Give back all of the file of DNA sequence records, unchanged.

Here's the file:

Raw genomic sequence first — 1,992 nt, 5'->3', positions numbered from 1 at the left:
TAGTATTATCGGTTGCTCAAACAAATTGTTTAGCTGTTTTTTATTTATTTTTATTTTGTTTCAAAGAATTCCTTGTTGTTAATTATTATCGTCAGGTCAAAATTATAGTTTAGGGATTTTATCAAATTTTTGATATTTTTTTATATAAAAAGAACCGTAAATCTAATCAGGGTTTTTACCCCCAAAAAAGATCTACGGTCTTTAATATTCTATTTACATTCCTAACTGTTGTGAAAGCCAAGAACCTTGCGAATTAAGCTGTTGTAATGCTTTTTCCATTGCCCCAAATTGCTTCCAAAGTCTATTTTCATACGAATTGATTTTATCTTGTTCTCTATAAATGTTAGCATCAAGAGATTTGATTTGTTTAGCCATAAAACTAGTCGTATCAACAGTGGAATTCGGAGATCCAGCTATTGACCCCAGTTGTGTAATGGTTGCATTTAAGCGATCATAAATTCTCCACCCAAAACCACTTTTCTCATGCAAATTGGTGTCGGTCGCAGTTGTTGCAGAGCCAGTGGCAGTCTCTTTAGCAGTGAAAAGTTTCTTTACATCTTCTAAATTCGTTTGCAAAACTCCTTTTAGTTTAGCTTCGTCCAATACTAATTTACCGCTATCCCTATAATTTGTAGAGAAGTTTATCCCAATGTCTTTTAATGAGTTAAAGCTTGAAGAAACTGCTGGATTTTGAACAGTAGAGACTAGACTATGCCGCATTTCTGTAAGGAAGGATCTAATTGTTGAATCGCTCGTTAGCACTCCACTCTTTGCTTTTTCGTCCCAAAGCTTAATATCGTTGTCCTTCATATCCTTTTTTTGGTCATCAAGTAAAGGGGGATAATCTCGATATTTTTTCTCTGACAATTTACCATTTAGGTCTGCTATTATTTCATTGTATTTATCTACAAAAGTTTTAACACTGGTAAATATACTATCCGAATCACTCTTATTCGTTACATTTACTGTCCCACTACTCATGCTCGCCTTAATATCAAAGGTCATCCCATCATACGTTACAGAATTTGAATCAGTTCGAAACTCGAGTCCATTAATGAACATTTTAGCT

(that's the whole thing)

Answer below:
Raw genomic sequence first — 1,992 nt, 5'->3', positions numbered from 1 at the left:
TAGTATTATCGGTTGCTCAAACAAATTGTTTAGCTGTTTTTTATTTATTTTTATTTTGTTTCAAAGAATTCCTTGTTGTTAATTATTATCGTCAGGTCAAAATTATAGTTTAGGGATTTTATCAAATTTTTGATATTTTTTTATATAAAAAGAACCGTAAATCTAATCAGGGTTTTTACCCCCAAAAAAGATCTACGGTCTTTAATATTCTATTTACATTCCTAACTGTTGTGAAAGCCAAGAACCTTGCGAATTAAGCTGTTGTAATGCTTTTTCCATTGCCCCAAATTGCTTCCAAAGTCTATTTTCATACGAATTGATTTTATCTTGTTCTCTATAAATGTTAGCATCAAGAGATTTGATTTGTTTAGCCATAAAACTAGTCGTATCAACAGTGGAATTCGGAGATCCAGCTATTGACCCCAGTTGTGTAATGGTTGCATTTAAGCGATCATAAATTCTCCACCCAAAACCACTTTTCTCATGCAAATTGGTGTCGGTCGCAGTTGTTGCAGAGCCAGTGGCAGTCTCTTTAGCAGTGAAAAGTTTCTTTACATCTTCTAAATTCGTTTGCAAAACTCCTTTTAGTTTAGCTTCGTCCAATACTAATTTACCGCTATCCCTATAATTTGTAGAGAAGTTTATCCCAATGTCTTTTAATGAGTTAAAGCTTGAAGAAACTGCTGGATTTTGAACAGTAGAGACTAGACTATGCCGCATTTCTGTAAGGAAGGATCTAATTGTTGAATCGCTCGTTAGCACTCCACTCTTTGCTTTTTCGTCCCAAAGCTTAATATCGTTGTCCTTCATATCCTTTTTTTGGTCATCAAGTAAAGGGGGATAATCTCGATATTTTTTCTCTGACAATTTACCATTTAGGTCTGCTATTATTTCATTGTATTTATCTACAAAAGTTTTAACACTGGTAAATATACTATCCGAATCACTCTTATTCGTTACATTTACTGTCCCACTACTCATGCTCGCCTTAATATCAAAGGTCATCCCATCATACGTTACAGAATTTGAATCAGTTCGAAACTCGAGTCCATTAATGAACATTTTAGCT